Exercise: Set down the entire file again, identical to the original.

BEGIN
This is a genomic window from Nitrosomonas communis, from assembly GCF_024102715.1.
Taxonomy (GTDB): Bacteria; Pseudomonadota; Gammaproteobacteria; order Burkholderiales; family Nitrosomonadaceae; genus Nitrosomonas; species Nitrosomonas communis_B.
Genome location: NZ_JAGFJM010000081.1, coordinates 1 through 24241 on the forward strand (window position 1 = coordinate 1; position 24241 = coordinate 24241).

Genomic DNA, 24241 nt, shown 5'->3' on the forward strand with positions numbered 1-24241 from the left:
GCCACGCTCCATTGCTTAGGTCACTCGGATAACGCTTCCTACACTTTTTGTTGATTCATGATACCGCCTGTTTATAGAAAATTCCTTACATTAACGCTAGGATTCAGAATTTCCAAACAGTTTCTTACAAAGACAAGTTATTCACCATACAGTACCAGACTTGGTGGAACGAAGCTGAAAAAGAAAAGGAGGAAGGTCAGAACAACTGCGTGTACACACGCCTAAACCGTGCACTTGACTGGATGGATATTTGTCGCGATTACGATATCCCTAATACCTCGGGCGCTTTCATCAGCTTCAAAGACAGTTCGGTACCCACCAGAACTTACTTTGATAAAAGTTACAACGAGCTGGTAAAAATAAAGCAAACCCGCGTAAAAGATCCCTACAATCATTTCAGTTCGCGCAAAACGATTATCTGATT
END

This is a genomic window from Nitrosomonas communis, from assembly GCF_024102715.1.
Taxonomy (GTDB): Bacteria; Pseudomonadota; Gammaproteobacteria; order Burkholderiales; family Nitrosomonadaceae; genus Nitrosomonas; species Nitrosomonas communis_B.
Genome location: NZ_JAGFJM010000081.1, coordinates 1 through 24241 on the forward strand (window position 1 = coordinate 1; position 24241 = coordinate 24241).

Genomic DNA, 24241 nt, shown 5'->3' on the forward strand with positions numbered 1-24241 from the left:
GCCACGCTCCATTGCTTAGGTCACTCGGATAACGCTTCCTACACTTTTTGTTGATTCATGATACCGCCTGTTTATAGAAAATTCCTTACATTAACGCTAGGATTCAGAATTTCCAAACAGTTTCTTACAAAGACAAGTTATTCACCATACAGTACCAGACTTGGTGGAACGAAGCTGAAAAAGAAAAGGAGGAAGGTCAGAACAACTGCGTGTACACACGCCTAAACCGTGCACTTGACTGGATGGATATTTGTCGCGATTACGATATCCCTAATACCTCGGGCGCTTTCATCAGCTTCAAAGACAGTTCGGTACCCACCAGAACTTACTTTGATAAAAGTTACAACGAGCTGGTAAAAATAAAGCAAACCCGCGTAAAAGATCCCTACAATCATTTCAGTTCGCGCAAAACGATTATCTGATT